“The way teams are set up; the way management teams know each other and the way teams are prepared, the games are coming down to very fine margins,” Meenagh added, referring to key moments often occurring in the closing stages.
It demands the highest level of preparation to be in the best position to make the correct call.
The big picture is to improve the standard across a wider base with a drive to recruit more officials. It’s something that has already started with clubs always on the lookout for new referees. Meenagh agrees with the ‘give respect, get respect’ mantra, but points to the second element it encapsulates.
“The other 50 per cent is a serious drive in how to respect officials better,” Meenagh said, while highlighting how he enjoys chatting about the game with referees.
“They are good solid, civil, genuine GAA men,” he said. “They are keen to talk football, but, no different to anyone in their work, they need to be given an opportunity to train and for professional development.
“They are not financially well enough rewarded to entice enough into the game and they don’t have enough opportunity to improve.”
Meenagh also agrees with comments made by referee Martin McNally in an interview with Gaelic Life earlier this year.
Speaking after a referee was assaulted in Roscommon, the Monaghan whistler saw the incident the minority, but stressed that stamping out such incidents was something the entire GAA membership needed to take ownership of.
“I am a person who has worn many hats,” said McNally, who is part of Seamus McEnaney’s management with Corduff’s league and championship winning team this year.
“I know what it is like. We all need to step up to the plate and we all have a role to play here,” McNally added in relation to the level of respect needed.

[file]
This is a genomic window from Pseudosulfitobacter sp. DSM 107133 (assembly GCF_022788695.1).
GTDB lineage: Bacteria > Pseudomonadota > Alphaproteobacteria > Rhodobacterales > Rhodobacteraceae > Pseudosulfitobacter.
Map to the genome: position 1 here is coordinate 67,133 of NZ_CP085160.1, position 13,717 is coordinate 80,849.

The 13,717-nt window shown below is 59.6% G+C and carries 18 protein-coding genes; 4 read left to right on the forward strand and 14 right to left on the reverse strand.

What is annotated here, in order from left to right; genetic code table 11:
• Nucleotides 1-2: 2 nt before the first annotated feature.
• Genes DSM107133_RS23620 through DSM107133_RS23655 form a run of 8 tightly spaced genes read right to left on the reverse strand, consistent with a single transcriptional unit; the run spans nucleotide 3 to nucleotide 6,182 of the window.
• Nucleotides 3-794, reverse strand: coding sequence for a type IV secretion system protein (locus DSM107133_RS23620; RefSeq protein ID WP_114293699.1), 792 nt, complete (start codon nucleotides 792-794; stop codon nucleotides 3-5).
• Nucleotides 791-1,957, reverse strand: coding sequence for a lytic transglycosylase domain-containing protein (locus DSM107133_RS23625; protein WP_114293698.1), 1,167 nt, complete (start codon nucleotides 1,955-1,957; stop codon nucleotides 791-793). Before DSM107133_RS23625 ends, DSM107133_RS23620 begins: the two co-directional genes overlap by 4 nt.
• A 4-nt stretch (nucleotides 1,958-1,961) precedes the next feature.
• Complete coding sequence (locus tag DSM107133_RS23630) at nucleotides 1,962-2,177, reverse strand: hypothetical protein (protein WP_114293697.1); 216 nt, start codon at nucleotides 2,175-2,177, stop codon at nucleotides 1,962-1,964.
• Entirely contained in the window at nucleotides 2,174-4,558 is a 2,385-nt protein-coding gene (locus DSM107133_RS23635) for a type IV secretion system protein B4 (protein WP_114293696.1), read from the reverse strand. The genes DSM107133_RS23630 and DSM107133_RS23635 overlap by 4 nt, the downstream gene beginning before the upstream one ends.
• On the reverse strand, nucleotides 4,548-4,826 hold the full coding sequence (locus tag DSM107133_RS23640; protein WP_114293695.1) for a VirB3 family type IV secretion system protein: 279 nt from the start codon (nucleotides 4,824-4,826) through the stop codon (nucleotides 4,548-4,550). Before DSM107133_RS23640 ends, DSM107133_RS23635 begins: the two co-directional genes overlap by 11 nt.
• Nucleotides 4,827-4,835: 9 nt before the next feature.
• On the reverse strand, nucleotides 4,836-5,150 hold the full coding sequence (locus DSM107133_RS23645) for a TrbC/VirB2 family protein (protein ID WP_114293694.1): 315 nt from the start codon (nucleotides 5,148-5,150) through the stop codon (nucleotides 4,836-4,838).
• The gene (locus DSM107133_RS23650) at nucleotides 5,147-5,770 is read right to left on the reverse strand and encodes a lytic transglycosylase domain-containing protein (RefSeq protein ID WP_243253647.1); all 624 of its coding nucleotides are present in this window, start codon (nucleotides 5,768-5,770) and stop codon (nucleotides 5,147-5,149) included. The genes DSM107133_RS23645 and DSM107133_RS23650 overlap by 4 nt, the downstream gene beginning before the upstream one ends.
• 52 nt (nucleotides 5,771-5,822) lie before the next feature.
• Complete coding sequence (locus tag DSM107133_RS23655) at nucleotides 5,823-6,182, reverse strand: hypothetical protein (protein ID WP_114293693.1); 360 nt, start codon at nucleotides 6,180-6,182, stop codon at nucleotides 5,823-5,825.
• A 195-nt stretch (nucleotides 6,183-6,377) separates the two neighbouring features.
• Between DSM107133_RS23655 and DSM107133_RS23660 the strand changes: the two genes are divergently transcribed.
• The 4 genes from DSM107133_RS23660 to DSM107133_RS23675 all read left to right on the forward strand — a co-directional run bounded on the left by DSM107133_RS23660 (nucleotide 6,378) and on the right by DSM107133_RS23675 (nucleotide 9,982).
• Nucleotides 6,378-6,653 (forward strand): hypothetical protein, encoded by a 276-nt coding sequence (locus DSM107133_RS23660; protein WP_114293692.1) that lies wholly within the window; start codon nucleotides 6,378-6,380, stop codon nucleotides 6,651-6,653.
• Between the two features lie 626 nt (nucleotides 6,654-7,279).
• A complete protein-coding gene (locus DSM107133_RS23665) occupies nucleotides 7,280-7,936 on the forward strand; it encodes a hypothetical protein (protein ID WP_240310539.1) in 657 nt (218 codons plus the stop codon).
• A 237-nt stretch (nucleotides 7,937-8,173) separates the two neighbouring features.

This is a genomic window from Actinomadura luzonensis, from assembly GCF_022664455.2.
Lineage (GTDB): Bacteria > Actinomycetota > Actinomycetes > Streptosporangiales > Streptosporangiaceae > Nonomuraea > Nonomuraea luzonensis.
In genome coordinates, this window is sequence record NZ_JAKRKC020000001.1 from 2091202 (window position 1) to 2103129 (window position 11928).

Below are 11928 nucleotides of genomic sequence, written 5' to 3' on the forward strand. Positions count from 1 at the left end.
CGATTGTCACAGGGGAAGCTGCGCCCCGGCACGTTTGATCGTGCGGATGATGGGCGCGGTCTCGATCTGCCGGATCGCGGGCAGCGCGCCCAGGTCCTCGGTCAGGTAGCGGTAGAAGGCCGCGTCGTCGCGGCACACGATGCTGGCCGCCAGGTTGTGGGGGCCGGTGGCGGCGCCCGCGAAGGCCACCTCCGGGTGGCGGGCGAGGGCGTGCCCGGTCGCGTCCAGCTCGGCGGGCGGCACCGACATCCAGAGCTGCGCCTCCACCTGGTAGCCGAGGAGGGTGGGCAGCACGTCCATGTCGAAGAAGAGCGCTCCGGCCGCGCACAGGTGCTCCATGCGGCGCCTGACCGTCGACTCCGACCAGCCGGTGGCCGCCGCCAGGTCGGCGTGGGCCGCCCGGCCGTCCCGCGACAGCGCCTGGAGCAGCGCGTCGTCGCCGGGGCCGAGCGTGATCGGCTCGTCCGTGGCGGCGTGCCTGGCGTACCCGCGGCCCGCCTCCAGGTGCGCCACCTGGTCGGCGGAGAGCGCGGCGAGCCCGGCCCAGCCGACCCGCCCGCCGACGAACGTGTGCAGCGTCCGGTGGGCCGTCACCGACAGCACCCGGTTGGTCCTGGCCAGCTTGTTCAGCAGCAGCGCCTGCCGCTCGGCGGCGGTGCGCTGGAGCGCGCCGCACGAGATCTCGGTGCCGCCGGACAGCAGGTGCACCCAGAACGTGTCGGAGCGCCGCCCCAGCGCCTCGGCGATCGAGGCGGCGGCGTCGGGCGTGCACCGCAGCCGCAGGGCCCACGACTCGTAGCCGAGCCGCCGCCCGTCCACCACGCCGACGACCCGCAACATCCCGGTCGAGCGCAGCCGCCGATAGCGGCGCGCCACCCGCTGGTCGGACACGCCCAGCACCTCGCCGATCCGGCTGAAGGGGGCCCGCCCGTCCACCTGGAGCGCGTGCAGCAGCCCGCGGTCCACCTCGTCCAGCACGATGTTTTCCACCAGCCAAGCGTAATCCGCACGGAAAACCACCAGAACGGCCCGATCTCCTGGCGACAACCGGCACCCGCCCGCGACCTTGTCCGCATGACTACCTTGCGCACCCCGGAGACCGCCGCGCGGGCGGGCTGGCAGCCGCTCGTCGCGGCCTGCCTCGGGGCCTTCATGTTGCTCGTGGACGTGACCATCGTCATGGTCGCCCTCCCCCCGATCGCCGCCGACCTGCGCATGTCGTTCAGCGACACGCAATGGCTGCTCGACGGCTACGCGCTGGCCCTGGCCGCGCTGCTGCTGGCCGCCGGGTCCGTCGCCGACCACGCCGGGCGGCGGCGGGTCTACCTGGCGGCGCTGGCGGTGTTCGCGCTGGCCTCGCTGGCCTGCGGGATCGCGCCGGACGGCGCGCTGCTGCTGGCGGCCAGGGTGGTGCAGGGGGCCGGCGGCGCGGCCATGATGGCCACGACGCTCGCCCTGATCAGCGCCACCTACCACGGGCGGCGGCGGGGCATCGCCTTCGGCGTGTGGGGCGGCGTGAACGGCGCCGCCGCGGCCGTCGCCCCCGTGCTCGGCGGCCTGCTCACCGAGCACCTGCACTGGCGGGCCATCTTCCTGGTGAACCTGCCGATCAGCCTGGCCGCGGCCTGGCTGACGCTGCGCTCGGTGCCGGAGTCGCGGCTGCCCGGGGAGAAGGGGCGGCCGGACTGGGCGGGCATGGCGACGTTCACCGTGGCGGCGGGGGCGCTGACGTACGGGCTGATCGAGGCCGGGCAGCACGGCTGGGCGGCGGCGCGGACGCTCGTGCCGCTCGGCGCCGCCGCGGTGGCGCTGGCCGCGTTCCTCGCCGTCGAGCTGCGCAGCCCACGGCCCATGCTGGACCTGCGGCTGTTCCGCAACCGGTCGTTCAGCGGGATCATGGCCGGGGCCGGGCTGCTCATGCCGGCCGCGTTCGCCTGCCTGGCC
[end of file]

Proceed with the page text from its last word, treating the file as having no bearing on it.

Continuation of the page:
“That’s the nail on the head,” said Meenagh. “There has to be a respect element, but with the respect there has to be an improvement in the standards.
“You can’t have a serious drive for respecting officials without a serious drive from the association for improving the quality of the officiating; otherwise you won’t get it the other way.”
Meenagh admits his own club have turned around discipline issues and brought in a no-matter-what need for respecting officials.
“When you get into the habit of doing that, it stands you in good stead in the long run,” he said.
“When it comes down to the nitty gritty of big championship games, you have ones going mad along the line and putting pressure on the referee on every decision, but it’s harder for people to carry on like that if the quality of the officiating is better.”
County referees get access to the top level training, like their elite playing counterparts and it gives them the best chance to getting the big calls right.
While the same environment is not there for the average club referee, Meenagh feels they should have their expenses doubled to entice people to take up the whistle.
“Then, if it attracts the wrong people and you have proper systems for accountability and they are not good referees, they won’t progress anyway.”